If you have not received treatment before, the recommended starting dose of Invirase is one 500 mg film-coated tablet twice a day (total of two Invirase tablets a day) with one 100 mg capsule of ritonavir (Norvir®) two times a day (a total of two Norvir® capsules) for the first 7 days of treatment. After 7 days the recommended dose of Invirase is two 500 mg film-coated tablets of Invirase two times a day (a total of four Invirase tablets per day), with one 100 mg capsule of ritonavir (Norvir®) two times a day (a total of two Norvir® capsules).
If you are switching from another treatment the recommended dose is two 500 mg film-coated tablets of Invirase two times a day (a total of four Invirase tablets per day), with one 100 mg capsule of ritonavir (Norvir®) two times a day (a total of two Norvir® capsules).
Both medicines should be taken at the same time.
How to take it
Tablets should be swallowed whole with a glass of water.
When to take it
Take Invirase tablets within two hours after a meal to ensure maximum absorption and effectiveness.
Taking Invirase with a meal that is high in calories, fat and protein increases your body’s ability to absorb the medicine and in turn increases its effectiveness.
Taking your medicine at the same time each day will have the best effect on the HIV infection. It will also help you remember to take the medicine.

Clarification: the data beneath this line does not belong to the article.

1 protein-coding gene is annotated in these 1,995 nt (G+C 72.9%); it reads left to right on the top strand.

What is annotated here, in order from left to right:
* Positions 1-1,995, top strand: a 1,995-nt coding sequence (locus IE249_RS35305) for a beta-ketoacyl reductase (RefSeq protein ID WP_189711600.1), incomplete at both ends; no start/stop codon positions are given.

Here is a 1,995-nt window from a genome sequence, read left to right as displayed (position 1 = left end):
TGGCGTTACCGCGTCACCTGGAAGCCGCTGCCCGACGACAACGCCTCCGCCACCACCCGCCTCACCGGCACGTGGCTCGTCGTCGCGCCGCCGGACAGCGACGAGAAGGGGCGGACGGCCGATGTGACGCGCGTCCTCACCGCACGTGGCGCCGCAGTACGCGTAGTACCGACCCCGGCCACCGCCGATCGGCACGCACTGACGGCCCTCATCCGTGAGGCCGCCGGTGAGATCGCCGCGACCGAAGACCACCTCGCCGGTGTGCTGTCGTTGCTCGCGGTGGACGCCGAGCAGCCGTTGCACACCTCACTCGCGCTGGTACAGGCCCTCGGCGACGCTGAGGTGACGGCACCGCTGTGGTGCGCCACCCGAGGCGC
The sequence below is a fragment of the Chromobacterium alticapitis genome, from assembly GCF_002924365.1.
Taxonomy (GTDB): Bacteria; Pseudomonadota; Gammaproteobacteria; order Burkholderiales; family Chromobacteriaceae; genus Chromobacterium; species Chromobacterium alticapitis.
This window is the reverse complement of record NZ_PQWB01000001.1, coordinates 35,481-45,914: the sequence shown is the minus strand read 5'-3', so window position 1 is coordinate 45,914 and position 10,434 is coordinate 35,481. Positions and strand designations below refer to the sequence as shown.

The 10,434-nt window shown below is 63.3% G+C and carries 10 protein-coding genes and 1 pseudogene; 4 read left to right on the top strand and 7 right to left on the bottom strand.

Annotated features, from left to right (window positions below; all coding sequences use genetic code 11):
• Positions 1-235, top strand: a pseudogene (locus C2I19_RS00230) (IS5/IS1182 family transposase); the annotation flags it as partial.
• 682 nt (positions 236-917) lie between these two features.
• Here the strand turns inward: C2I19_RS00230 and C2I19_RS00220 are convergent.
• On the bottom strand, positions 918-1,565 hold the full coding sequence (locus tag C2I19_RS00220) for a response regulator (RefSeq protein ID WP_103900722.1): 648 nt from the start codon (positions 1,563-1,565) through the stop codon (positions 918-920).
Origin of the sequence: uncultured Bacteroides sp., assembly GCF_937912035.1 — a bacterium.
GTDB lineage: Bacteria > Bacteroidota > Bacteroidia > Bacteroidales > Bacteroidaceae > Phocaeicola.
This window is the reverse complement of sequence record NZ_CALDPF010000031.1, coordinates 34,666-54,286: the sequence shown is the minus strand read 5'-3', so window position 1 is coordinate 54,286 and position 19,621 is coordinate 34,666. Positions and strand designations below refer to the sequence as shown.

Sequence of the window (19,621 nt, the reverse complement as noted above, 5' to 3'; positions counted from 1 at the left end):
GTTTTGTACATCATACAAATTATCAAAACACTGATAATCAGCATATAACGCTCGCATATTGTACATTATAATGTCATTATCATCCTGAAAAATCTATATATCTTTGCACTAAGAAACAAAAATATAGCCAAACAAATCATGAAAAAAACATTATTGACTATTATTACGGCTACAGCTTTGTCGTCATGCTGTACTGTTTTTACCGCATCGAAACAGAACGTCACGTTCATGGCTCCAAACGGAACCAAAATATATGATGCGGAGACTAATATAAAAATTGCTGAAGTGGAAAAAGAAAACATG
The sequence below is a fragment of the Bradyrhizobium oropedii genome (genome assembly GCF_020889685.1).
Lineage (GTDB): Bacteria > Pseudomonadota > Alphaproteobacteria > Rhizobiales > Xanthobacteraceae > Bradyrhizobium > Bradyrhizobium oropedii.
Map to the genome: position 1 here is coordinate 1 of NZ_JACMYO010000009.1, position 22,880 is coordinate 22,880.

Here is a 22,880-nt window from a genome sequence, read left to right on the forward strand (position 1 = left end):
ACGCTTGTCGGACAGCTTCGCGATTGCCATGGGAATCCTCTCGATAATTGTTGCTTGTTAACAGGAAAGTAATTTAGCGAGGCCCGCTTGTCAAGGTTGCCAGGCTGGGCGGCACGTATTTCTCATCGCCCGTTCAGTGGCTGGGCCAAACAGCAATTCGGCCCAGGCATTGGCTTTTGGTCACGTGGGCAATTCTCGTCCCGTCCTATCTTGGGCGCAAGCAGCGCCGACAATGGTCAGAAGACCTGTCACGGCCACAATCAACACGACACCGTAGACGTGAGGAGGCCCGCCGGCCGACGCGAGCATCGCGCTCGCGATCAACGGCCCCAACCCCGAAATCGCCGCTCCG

How long to take Invirase
Invirase helps control your HIV infection but does not cure it. Therefore, continue taking Invirase for as long as your doctor prescribes.
If you forget to take Invirase
If it is almost time for your next dose, skip the dose you missed and take your next dose when you are meant to. Otherwise, take it as soon as you remember together with some food and then go back to taking it as you would normally.
If you are not sure whether to skip the dose, talk to your doctor or pharmacist.
Do not take a double dose to make up for one you have missed.
In case of an overdose
If you think that you or anyone else may have taken too much Invirase, immediately telephone your doctor or Poisons Information Centre (telephone 13 11 26) or go to Accident and Emergency at your nearest hospital. Do this even if there are no signs of discomfort or poisoning.
Keep telephone numbers for these places handy.
If you are not sure what to do, contact your doctor or pharmacist.